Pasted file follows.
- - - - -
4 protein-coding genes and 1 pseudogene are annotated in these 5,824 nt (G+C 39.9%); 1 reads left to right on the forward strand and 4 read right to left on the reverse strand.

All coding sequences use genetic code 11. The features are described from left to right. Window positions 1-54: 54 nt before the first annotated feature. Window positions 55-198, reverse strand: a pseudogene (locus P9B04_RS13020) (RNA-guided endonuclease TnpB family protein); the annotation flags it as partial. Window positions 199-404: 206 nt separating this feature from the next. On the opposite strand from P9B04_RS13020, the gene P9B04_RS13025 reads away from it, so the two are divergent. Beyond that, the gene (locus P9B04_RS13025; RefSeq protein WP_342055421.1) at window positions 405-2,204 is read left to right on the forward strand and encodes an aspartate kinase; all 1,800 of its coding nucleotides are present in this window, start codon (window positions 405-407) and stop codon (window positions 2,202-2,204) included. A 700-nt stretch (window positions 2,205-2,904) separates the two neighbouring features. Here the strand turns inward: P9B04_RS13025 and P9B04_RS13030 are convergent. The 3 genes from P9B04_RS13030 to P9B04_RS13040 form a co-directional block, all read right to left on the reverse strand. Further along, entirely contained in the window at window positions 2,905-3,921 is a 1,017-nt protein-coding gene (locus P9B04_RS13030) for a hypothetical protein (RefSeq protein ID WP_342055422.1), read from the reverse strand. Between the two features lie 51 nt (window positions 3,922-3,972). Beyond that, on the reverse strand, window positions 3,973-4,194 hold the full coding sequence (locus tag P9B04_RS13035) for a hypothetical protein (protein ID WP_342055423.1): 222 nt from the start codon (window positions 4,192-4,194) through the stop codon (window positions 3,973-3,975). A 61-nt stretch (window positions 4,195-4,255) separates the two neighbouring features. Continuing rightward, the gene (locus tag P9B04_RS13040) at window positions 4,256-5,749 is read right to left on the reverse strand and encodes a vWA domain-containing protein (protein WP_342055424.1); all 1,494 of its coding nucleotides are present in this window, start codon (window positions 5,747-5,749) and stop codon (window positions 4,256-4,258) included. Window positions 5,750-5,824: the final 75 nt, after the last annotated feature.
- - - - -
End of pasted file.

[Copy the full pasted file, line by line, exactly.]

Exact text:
4 protein-coding genes and 1 pseudogene are annotated in these 5,824 nt (G+C 39.9%); 1 reads left to right on the forward strand and 4 read right to left on the reverse strand.

All coding sequences use genetic code 11. The features are described from left to right. Window positions 1-54: 54 nt before the first annotated feature. Window positions 55-198, reverse strand: a pseudogene (locus P9B04_RS13020) (RNA-guided endonuclease TnpB family protein); the annotation flags it as partial. Window positions 199-404: 206 nt separating this feature from the next. On the opposite strand from P9B04_RS13020, the gene P9B04_RS13025 reads away from it, so the two are divergent. Beyond that, the gene (locus P9B04_RS13025; RefSeq protein WP_342055421.1) at window positions 405-2,204 is read left to right on the forward strand and encodes an aspartate kinase; all 1,800 of its coding nucleotides are present in this window, start codon (window positions 405-407) and stop codon (window positions 2,202-2,204) included. A 700-nt stretch (window positions 2,205-2,904) separates the two neighbouring features. Here the strand turns inward: P9B04_RS13025 and P9B04_RS13030 are convergent. The 3 genes from P9B04_RS13030 to P9B04_RS13040 form a co-directional block, all read right to left on the reverse strand. Further along, entirely contained in the window at window positions 2,905-3,921 is a 1,017-nt protein-coding gene (locus P9B04_RS13030) for a hypothetical protein (RefSeq protein ID WP_342055422.1), read from the reverse strand. Between the two features lie 51 nt (window positions 3,922-3,972). Beyond that, on the reverse strand, window positions 3,973-4,194 hold the full coding sequence (locus tag P9B04_RS13035) for a hypothetical protein (protein ID WP_342055423.1): 222 nt from the start codon (window positions 4,192-4,194) through the stop codon (window positions 3,973-3,975). A 61-nt stretch (window positions 4,195-4,255) separates the two neighbouring features. Continuing rightward, the gene (locus tag P9B04_RS13040) at window positions 4,256-5,749 is read right to left on the reverse strand and encodes a vWA domain-containing protein (protein WP_342055424.1); all 1,494 of its coding nucleotides are present in this window, start codon (window positions 5,747-5,749) and stop codon (window positions 4,256-4,258) included. Window positions 5,750-5,824: the final 75 nt, after the last annotated feature.